06 September 1997 00:00 [Source: ACN]
THE plight of Petrofils Co-operative has led to a proposal being put before the Indian government which calls for a change in restrictive company-rescue laws.
Petrofils is unable to raise funds on the capital market and cannot be taken over by a public-sector company. Indian Petrochemicals Corp Ltd (IPCL) is known to be keen to make Petrofils its subsidiary.
Hit by big losses of Rs97.7m (US$2.73m) in 1995-96 due to the erratic availability of raw materials coupled with unprecedented price hikes of over 50% (ACN 2 Sept 1996, p8), Petrofils also had to cope with a delay in stabilising commercial production of spandex fibre and production difficulties at a polyester chip plant.
The co-operative, a joint venture between the government and 1443 weavers' co-operative societies, faces ongoing problems of import liberalisation and a highly competitive domestic polyester market.
The banks and financial institutions have stopped further lending to Petrofils, deepening the crisis.
Because it is a co-operative, it cannot receive help under the Sick Industrial Companies (Special Provisions) Act, which provides for financial relief such as reduction in debt burden for companies with the potential to recover.
For the same reason, it cannot raise funds on the capital market and cannot be merged with a profitable and stronger company. Despite these restrictions, the Department of Chemicals and Petrochemicals (DCP) has for the last year been negotiating with financial institutions in a bid to rescue Petrofils.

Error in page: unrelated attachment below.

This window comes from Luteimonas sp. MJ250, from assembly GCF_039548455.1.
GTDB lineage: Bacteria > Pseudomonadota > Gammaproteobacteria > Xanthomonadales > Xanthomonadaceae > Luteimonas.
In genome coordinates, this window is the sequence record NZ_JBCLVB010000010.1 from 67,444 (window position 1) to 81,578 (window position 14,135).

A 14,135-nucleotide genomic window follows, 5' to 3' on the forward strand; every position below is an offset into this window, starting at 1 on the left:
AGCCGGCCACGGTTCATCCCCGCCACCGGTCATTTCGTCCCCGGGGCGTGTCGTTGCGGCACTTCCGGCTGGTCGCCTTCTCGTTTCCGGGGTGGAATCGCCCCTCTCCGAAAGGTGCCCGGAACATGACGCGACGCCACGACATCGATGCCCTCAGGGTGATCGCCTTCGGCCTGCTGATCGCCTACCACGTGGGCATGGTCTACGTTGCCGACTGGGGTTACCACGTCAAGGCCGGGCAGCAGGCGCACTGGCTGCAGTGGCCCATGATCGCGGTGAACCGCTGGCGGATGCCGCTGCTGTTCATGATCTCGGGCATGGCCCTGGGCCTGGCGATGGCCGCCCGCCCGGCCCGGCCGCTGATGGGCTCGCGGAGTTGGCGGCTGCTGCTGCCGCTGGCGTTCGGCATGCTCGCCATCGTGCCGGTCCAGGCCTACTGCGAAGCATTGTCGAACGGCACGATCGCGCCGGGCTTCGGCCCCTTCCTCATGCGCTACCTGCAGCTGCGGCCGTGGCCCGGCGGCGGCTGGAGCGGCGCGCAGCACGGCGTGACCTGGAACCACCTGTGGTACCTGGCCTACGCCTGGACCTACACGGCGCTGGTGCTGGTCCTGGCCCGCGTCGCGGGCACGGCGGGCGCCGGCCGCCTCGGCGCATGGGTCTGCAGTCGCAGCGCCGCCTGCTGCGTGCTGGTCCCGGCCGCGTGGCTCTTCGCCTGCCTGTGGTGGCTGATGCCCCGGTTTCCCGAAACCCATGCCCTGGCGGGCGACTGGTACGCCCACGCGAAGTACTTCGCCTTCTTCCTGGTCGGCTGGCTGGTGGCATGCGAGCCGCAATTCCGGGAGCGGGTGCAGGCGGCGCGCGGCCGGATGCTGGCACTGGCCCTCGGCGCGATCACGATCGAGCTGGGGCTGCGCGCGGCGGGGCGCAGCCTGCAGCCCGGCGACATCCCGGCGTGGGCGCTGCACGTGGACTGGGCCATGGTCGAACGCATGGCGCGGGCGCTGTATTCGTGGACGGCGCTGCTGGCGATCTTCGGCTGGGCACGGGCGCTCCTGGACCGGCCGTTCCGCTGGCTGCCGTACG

The proposal to change the law has been put forward by companies and senior civil servants, including NR Banerji, secretary at the DCP.
He recently told the Standing Parliamentary Committee on Petroleum and Chemicals: 'Time and time again, the law, as it stands, prevents co-operative societies from accessing the capital market. If Petrofils was a corporation, it could easily raise bonds or arrange for its share capital to be disinvested.
'The second difficulty is that IPCL would be quite happy to take over Petrofils and make it a subsidiary company and run it well.
'However, because Petrofils is a co-operative, I have no means of permitting a public-sector company to take over it,' Banerji said.
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